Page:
• A comedian says "I used to do drugs -- still do, but I used to". Funny, but (I assume intentionally) wrong. There is an entailment there -- "used to" is used when the custom or habit has ended. That's different than "I did drugs -- still do, but I did". The relevant distinction is that "I did drugs" merely implies that you stopped, but "I used to do drugs" entails that you stopped -- even if you've started again. – Gary Botnovcan Jul 25 '17 at 16:29
  • Yeah, well - like I say, "being happy" is flexible as to whether that it's a relatively continuous state (I didn't like my old job, but I'm happy working here) or a short-lived response to something ephemeral (I'm happy to see you still know how to treat a lady!). And even your I did drugs could be ...for years or ...only once. – FumbleFingers Jul 25 '17 at 18:17
  • The question is whether saying that I was in some state yesterday always implies that I am not in the same state today. We could make Futurama's Hermes Conrad very proud by saying "yes", or we can give a useful answer. The remaining relevant points are that "implies" does not mean "entails" and that the simple past tense, no matter how strongly it implies an end, doesn't entail one. On that note, I hope to leave the substance and nature of happiness to philosophers and neuroscientists. – Gary Botnovcan Jul 26 '17 at 0:47
  • My first thought on reading the actual question was "This is more to do with common sense than the use of English" (or any other language, come to that). In which context I note that as of right now no-one (even you, who posted an answer) has upvoted the question. But your "implies / entails" distinction is so relevant (sorry! :) that I'll probably end up closing some future "Does X always imply Y?" questions in favour of this one. It really is a point well made, with or without explicit reference to Grice. – FumbleFingers Jul 26 '17 at 13:39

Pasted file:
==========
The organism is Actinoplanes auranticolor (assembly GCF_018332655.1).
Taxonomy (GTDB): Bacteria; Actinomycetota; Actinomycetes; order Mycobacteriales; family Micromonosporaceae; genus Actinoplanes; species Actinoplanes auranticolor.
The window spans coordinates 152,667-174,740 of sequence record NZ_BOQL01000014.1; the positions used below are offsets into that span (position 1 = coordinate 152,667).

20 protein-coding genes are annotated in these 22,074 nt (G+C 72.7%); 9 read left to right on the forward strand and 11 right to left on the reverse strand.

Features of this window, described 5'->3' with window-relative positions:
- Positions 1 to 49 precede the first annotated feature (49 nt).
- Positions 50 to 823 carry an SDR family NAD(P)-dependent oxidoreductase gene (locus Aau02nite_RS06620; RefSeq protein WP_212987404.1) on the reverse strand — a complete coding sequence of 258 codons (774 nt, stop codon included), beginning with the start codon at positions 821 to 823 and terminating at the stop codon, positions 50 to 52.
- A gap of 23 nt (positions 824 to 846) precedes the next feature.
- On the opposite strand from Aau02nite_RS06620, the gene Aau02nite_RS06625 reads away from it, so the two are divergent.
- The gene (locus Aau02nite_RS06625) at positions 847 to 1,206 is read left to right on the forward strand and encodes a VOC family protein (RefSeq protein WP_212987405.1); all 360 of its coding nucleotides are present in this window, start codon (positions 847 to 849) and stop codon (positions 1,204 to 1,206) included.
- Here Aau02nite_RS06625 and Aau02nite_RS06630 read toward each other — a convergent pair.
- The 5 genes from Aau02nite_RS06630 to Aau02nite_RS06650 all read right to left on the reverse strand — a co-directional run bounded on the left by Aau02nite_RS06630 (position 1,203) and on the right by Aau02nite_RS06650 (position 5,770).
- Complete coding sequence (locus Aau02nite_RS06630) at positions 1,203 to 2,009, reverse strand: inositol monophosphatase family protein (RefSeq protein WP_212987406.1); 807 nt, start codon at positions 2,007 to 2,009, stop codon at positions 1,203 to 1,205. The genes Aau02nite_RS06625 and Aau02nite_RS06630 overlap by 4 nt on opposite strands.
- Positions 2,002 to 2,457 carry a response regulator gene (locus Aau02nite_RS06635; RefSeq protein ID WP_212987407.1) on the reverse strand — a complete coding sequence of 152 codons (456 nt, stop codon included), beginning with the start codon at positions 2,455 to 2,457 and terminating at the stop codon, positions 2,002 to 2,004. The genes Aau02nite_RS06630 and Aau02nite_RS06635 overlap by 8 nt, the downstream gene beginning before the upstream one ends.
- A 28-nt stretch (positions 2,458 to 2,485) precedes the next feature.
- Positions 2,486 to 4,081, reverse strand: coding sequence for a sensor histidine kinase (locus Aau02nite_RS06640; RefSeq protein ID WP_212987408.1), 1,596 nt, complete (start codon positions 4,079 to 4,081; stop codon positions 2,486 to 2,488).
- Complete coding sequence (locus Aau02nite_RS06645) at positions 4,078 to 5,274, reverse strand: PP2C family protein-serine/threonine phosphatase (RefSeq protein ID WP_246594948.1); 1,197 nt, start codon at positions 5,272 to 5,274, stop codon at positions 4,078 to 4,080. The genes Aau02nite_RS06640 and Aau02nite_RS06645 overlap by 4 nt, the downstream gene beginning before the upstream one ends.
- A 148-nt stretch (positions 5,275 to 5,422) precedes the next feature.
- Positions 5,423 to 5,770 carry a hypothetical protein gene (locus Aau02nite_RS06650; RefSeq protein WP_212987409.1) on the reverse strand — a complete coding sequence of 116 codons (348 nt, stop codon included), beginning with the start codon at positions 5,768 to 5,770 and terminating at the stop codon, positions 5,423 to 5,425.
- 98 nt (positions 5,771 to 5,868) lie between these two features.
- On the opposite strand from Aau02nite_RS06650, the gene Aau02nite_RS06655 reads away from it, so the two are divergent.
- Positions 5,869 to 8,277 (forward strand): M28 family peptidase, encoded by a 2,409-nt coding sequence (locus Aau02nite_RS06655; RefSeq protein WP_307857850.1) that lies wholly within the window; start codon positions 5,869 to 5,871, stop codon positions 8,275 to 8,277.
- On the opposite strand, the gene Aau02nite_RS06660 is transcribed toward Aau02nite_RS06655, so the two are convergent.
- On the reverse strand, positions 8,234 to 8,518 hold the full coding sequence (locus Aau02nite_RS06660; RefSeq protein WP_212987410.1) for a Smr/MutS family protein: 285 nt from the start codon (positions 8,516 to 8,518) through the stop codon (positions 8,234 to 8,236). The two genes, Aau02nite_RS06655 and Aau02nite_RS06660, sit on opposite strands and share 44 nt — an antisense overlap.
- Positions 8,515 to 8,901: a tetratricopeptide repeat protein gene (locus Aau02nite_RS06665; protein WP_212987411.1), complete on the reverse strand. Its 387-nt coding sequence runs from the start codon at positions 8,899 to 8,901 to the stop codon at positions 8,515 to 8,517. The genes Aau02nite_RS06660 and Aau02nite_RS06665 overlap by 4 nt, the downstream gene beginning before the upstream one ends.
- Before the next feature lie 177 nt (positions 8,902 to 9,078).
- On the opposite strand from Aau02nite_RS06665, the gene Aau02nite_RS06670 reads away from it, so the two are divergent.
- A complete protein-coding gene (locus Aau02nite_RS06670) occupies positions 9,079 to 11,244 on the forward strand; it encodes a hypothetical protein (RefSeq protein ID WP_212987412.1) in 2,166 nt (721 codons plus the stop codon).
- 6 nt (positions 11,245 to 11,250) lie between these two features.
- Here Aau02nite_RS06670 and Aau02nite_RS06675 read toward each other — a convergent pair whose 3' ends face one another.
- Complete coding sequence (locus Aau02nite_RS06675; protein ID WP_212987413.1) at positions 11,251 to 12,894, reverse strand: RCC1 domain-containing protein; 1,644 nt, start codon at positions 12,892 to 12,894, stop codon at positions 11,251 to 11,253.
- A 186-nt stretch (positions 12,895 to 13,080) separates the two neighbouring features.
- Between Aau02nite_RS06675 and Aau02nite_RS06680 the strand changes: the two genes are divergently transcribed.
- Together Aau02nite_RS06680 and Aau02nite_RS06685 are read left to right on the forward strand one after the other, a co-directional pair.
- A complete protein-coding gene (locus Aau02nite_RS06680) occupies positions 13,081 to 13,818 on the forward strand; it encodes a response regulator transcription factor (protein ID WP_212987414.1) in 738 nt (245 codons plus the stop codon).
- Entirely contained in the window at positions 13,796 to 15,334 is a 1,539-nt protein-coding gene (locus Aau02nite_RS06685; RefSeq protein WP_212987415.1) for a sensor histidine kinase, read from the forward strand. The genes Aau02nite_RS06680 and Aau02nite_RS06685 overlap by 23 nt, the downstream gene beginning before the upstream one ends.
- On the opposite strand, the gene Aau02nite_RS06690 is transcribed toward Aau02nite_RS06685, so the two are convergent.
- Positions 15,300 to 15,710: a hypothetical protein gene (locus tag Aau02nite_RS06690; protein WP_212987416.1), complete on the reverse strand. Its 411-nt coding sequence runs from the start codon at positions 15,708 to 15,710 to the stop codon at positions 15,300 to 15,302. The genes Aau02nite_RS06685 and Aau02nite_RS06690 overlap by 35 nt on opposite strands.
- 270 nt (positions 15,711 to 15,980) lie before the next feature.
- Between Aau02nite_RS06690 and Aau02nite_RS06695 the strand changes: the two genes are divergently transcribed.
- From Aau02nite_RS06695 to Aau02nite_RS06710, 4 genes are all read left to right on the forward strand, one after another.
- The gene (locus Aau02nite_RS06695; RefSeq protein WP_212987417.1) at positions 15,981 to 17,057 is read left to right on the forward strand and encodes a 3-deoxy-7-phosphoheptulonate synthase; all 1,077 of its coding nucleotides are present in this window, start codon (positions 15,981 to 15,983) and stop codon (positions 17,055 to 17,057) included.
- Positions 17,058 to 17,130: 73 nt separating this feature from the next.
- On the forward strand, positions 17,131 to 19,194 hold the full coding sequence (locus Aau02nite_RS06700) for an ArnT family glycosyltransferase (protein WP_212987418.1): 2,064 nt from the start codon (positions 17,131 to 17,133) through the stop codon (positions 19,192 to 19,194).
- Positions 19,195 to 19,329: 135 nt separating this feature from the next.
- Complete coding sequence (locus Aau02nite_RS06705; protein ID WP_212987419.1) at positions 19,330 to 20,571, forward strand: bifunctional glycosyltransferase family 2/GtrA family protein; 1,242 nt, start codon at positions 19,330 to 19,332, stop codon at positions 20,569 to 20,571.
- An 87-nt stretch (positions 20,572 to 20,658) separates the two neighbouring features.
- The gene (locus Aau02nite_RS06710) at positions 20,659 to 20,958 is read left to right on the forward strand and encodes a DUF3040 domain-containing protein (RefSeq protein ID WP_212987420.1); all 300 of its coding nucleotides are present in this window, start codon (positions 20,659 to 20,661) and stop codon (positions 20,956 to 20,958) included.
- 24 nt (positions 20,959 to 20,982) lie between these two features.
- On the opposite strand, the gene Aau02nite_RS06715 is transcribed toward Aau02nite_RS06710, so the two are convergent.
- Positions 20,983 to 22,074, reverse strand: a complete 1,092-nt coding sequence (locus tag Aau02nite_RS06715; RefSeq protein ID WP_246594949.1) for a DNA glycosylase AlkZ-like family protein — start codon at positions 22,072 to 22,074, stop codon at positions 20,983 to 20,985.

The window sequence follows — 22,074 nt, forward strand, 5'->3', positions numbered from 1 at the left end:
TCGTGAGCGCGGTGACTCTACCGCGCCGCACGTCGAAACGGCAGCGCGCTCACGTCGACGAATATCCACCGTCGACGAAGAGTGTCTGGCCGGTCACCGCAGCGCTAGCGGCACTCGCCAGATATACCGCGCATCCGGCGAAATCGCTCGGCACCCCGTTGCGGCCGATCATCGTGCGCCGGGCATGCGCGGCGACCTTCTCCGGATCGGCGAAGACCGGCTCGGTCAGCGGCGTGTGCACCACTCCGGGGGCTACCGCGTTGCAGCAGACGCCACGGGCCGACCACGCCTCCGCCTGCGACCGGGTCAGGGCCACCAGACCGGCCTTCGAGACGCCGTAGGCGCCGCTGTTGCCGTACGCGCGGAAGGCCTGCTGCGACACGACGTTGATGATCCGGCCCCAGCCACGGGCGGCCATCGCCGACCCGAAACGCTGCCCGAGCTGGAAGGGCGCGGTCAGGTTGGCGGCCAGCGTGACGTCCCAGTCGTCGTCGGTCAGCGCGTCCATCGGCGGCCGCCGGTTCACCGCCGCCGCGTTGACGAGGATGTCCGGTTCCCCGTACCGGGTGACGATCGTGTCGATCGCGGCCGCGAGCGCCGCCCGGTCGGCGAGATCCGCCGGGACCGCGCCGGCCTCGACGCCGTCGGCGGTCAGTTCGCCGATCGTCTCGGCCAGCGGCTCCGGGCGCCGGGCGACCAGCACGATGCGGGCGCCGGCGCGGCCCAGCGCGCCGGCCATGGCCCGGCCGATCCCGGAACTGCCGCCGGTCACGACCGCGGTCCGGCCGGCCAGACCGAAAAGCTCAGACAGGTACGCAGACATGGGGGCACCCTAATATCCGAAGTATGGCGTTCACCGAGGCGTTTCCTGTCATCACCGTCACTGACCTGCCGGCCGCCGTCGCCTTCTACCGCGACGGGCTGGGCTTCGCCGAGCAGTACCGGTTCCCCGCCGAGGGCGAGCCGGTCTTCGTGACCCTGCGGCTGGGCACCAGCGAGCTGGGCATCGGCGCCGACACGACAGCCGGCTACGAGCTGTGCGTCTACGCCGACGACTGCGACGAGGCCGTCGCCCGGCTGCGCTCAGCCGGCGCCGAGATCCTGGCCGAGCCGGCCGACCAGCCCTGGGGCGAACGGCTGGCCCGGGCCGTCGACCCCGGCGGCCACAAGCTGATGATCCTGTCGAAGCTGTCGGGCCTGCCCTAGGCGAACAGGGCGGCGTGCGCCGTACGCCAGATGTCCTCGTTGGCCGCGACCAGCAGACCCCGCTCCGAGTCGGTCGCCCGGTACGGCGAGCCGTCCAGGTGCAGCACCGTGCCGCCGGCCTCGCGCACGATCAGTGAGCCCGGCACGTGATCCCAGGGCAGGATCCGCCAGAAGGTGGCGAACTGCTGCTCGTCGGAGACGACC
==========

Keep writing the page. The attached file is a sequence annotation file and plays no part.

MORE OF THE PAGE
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In conversations one generally expects the other party to provide complete information.

Consider these examples:

  1. Did you like the meal [Burger, Fries and Salad]? - I liked the salad.
  2. Do you like Star Wars? - I like the original trilogy.
  3. Are you [generally] happy? - I was happy yesterday.

The question is about a larger scope, the answer takes extra effort (i.e. is not simply "yes") to narrow the scope to one aspect. This implies that what is asked is not true in general (or at least requires qualification).

It could also be interpreted as evasion:

  1. Do you have a car? - I have a bike.
  2. Do you have children? - I have a dog.
  3. Are you married [now]? - I was married two years ago.

Again, you put in extra effort (both in terms of extra words and in terms of letting the conversation not go as smoothly) to not say yes, so it is implicitly negates the original question.